Nontraditional Students Applying for Transfer Part 2: The Personal Statement


We often think that talking about ourselves would come easily but then we are faced with the task of writing an essay or statement about ourselves, maybe for a bio on  a webpage or for a scholarship application. Whatever it is, we find out really fast that writing these personal statements can be a bit…awkward? Should I be really positive, really depressing, in the middle? Should I talk about myself directly or indirectly? Where do I start? There are so many questions, right?! Well, not in every instance but in many you will need to write some type of personal statement when you apply to transfer to a university. I would like to tell you that there is one formula, but I can’t because I think it depends on the college and what that college is looking for. I know that the personal statement is something many students stress over including moms in college.

I spoke with a few administrators to get some input on this topic!

Heidi Lockhart, the director of Career and Transfer services at Mt. San Antonio College has a few helpful tips for us! Here they are:

1. There is no formula for application essays, but there are some things that are important such as including examples and specifics to back up what you write about and not being vague!

2. Talk about YOU! One of the biggest mistakes I see students do is to not actually talk about themselves…….they try to be too humble or are afraid to air their dirty laundry so to speak.  But our “dirty laundry” is what has made us into who we are today so if given the opportunity, I encourage students to write about their pasts…..but focus on what they have learned from it and how it has made them into who they are today!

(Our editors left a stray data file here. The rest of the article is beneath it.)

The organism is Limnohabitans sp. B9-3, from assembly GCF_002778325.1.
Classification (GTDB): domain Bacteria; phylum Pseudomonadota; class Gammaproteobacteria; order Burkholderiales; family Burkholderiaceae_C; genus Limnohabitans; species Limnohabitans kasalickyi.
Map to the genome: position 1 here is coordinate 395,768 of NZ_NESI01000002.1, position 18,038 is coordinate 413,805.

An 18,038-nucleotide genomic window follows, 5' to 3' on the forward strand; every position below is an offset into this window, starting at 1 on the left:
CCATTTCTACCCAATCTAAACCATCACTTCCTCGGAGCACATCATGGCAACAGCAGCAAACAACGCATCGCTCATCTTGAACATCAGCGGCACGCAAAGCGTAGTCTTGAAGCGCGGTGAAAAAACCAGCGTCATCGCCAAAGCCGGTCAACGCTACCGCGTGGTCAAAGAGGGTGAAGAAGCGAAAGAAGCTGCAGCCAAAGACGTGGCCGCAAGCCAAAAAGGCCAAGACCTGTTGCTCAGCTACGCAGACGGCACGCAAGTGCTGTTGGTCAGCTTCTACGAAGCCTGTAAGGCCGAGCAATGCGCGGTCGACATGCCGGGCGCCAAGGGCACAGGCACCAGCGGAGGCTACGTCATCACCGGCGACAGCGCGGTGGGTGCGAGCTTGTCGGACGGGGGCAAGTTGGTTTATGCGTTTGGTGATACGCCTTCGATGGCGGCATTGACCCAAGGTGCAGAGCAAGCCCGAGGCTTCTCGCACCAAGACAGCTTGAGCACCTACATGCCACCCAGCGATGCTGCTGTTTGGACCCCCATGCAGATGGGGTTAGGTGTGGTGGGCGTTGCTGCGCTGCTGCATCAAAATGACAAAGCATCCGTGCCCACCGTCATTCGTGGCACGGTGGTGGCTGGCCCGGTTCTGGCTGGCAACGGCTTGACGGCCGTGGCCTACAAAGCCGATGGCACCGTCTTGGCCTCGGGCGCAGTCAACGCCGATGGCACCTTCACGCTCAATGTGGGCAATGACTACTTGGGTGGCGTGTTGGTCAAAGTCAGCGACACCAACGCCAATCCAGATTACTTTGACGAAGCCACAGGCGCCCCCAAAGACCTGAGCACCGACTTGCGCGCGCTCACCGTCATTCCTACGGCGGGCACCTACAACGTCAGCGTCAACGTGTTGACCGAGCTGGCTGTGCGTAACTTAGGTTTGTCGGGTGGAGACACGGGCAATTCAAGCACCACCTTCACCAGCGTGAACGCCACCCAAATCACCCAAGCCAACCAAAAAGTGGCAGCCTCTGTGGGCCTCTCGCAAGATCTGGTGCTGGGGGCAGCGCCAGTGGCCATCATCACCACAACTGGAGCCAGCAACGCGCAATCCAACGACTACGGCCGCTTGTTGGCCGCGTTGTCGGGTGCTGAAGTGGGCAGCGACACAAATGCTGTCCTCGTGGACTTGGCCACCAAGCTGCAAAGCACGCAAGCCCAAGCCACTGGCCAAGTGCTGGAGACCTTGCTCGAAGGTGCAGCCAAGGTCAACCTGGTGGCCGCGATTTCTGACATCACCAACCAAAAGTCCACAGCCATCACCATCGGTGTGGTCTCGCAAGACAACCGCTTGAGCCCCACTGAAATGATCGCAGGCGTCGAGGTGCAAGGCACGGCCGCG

3. Consider relevance. Relevance depends on the campus and the major the student is applying to.  Of course academics—taking the right courses, earning a strong GPA—is always the foundation, but the essay provides context and for those campuses that do a holistic application review such as Berkeley, LA, Irvine, and many privates, this essay is the student’s chance to show their personal side.  It is like an interview on paper!

I think Heidi is spot-on!

Another educator gave me this advice to share with you:

“The essay is one of the most critical elements of the application process.  This is where the student displays that unique sense of voice that separates her/him from the barrel full of high-GPA, high-achieving students.  Sure, good grades are important, but the application gives a chance for the student to articulate her/his values, how the student has been able to synthesis life experiences so far, and what the potential is for this person to make a distinct contribution.  Remember, at least two of the things schools are looking to find out are 1) will this student be a valuable consumer of our resources; and 2) when this person graduates, will she/he be a positive and influential ambassador for our college–will he/she  reflect our high standards?  Make others want to come here?”

In terms of the essay itself this same educator remarks, Also, many students don’t think ahead when they write–they don’t talk about what they’re going to do at Harvard or what they want to do after Harvard.  It’s these types of details that give a response depth and also give you a chance to articulate depth.  Even if the prompt doesn’t ask that, it should be added, even in a few sentences.  The essay should have a clear tone–positive, intelligent (but don’t EVER use vocabulary words that you don’t normally use; that sticks out like Rudolf’s nose and will appear nothing other than pretentious.)  The important thing, like in an audition–be yourself. but in order to do that, you have to know at least a little bit about who you are, and you have to have at least a steady grasp on what makes you special.”


In saying this all, I want to encourage you to use your story and your situation to make you stand out on paper. I know you do stand out simply because you are a mom in college…but the people on the other end might not understand that! If you still feel unsure about what to say or how to say it I encourage you to consult with one of your English professors, one that knows you from a previous class and can guide you through the writing process. It may seem like a stressful piece to write, but you can do it! 


If you are a Mt. SAC student please be sure to check out the transfer center both on campus and online here

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